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Publication numberUS2858256 A
Publication typeGrant
Publication dateOct 28, 1958
Filing dateOct 26, 1953
Priority dateOct 26, 1953
Publication numberUS 2858256 A, US 2858256A, US-A-2858256, US2858256 A, US2858256A
InventorsFrederick Fahnoe, Shyne James J
Original AssigneeVitro Corp Of America
Export CitationBiBTeX, EndNote, RefMan
External Links: USPTO, USPTO Assignment, Espacenet
Electrophoretic method of making an abrasive article and article made thereby
US 2858256 A
Abstract  available in
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Claims  available in
Description  (OCR text may contain errors)

Oct. 28, 1958 F. FAHNOE ETAL 2,8

ELECTROPHORETIC METHOD OF MAKING AN ABRASIVE ARTICLE AND ARTI MADE THEREBY Filed Oct. 1953 I INVENTORS' 12 I3 .FREDEfl/GK FAH/VOE JAMES .1. SHYNE ATTORNEYS United States Patent ELECTROPHORETIC METHOD OF MAKING ABRASIVE ARTICLE AND ARTICLE MADE THEREBY Frederick Fahnoe, Morristown, and Iames J. Shyne, Arlington, N. J., assignors to Vitro Corporation of America, New York, N. Y., a corporation of Delaware Application October 26, 1953, Serial No. 388,119

19 Claims. (Cl. 204-4) Our invention relates to precision-dimensioned abrasive laps and dies and the like articles, and to methods for fabricating the same.

The abrasive art has advanced to a point at which satisfactory abrasive materials are available for most applications. However, before such materials can be used, it is necessary to bond the abrasive to a supporting surface or substrate. There are six conventional bonds now available: silicate, vitrified, shella rubber, resinoid and metallic bonding. Each of these possesses inherent disadvantages. For example, the silicate, vitrified, and shellac bonds must be fired or baked at high temperatures for extended periods and are subject to failure under continued high thermal stresses; the resinoid bond will likewise fail under such stresses and also requires a threeday curing period before use; the rubber bond must be vulcanized and reworked between heavy rollers and will decompose under high temperatures; the metallic bond must be formed from metallic powders by sintering under high pressure and temperature.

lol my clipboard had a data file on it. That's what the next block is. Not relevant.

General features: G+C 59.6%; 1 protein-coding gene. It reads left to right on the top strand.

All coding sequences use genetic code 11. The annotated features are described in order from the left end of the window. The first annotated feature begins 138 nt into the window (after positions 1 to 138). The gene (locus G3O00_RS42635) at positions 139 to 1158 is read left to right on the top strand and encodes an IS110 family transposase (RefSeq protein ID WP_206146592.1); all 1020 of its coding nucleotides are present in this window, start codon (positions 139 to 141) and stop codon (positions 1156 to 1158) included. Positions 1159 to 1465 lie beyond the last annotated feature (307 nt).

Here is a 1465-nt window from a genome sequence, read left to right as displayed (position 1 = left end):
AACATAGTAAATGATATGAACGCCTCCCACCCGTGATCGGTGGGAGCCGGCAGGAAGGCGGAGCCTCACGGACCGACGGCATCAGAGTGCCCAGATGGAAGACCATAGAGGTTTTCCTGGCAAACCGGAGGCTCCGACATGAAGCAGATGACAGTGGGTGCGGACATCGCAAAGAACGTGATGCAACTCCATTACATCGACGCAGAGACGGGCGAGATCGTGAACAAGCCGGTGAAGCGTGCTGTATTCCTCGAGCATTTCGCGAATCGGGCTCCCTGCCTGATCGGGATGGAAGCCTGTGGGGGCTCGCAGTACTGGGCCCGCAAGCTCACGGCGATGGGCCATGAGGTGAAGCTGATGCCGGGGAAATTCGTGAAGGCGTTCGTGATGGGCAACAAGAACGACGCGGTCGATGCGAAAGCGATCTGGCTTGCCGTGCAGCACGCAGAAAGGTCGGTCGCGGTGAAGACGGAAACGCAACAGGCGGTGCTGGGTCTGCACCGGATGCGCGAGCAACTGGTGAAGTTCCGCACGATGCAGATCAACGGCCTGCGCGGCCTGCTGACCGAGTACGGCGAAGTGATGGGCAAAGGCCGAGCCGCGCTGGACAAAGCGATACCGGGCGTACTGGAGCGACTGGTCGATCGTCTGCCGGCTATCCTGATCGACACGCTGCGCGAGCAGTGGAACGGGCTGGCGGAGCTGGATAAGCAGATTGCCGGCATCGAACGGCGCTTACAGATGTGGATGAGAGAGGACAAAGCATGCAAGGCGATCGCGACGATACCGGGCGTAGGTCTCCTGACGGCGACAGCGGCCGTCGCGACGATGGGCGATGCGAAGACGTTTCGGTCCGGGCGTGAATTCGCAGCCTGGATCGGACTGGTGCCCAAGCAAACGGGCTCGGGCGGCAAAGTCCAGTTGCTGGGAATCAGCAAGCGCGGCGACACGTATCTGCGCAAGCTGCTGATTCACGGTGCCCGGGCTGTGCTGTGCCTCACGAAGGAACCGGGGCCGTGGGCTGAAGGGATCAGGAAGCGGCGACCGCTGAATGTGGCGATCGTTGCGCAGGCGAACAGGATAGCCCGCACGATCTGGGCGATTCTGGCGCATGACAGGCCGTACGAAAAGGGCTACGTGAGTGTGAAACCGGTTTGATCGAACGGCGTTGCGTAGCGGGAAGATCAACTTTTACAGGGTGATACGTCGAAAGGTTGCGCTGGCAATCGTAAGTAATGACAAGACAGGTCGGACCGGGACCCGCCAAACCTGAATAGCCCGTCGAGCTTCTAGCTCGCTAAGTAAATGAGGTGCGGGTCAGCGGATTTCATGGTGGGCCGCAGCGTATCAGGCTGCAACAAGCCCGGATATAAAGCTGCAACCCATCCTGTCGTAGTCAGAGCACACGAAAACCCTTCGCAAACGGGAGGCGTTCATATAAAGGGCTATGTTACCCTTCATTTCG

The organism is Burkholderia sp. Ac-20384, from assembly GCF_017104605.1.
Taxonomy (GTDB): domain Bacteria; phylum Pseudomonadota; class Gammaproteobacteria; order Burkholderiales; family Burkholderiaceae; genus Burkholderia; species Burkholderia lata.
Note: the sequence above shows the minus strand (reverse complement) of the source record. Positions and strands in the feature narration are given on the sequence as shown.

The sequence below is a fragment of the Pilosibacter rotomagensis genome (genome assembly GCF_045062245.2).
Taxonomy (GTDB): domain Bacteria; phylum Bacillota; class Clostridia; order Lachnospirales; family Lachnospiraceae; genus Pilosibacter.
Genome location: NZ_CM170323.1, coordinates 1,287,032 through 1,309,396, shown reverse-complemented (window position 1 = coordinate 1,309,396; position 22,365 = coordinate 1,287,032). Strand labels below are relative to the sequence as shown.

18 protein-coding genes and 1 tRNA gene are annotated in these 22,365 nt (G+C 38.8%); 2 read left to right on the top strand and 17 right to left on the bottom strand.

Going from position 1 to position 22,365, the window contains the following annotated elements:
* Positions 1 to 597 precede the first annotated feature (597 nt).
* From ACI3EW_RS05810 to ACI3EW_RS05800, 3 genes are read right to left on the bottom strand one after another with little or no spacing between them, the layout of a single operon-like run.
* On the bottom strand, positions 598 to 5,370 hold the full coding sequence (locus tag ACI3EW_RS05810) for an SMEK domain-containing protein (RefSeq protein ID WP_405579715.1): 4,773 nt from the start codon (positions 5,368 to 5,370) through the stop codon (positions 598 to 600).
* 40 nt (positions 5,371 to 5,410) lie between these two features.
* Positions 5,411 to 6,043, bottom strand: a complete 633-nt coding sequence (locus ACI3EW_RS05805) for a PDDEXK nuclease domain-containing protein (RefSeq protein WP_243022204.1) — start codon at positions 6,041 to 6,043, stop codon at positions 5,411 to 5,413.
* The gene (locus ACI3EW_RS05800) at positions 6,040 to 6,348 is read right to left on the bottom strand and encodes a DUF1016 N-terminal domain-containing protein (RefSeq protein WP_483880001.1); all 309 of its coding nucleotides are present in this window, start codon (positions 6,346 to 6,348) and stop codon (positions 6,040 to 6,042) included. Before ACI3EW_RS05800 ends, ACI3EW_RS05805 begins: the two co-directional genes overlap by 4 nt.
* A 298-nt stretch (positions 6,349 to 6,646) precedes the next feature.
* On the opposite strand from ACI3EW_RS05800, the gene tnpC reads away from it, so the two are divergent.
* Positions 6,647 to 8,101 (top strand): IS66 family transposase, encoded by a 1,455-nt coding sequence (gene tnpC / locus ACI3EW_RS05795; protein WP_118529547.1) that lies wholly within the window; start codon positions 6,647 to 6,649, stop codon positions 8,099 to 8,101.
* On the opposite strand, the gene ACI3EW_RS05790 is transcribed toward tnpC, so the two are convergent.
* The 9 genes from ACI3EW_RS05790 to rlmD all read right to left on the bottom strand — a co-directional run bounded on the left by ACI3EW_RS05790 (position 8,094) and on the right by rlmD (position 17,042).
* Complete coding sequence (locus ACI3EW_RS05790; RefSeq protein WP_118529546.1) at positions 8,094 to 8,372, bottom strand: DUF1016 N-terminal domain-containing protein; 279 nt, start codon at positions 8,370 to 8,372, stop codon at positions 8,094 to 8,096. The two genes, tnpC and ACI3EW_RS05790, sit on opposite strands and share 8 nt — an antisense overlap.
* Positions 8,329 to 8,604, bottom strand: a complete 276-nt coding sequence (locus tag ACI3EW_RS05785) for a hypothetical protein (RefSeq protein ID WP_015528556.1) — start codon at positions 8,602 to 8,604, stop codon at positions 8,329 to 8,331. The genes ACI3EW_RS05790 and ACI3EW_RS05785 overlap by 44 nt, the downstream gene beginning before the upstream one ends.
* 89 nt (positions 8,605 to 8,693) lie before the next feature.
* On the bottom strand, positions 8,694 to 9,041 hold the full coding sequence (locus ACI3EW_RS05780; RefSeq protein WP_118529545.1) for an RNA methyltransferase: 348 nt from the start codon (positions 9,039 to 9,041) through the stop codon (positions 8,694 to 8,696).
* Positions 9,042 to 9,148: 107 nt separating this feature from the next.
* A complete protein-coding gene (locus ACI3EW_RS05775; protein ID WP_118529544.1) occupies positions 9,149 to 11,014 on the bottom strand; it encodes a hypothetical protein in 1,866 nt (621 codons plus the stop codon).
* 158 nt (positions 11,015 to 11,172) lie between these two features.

Moreover, bonding methods heretofore employed for the fabrication of abrasive laps have accepted limitations which reduce the ultimate precision to which such dies may otherwise be applicable. These prior methods have been limited by the degree to which particle-size classification may be controlled, by the inherent inability to develop a uniform application of grit over the grinding surface, and by inherent inabilities to maintain the outer grinding portions of each grit particle in a desired single grinding surface. I

Accordingly, it is an object of the present invention to provide new types of metal bonding which obviates the above disadvantages.

It is a further object of the invention to provide improved grinding laps and methods of making the same.

Another object is to provide improved lap-fabricating method whereby an abrasive-particle size may be closely controlled.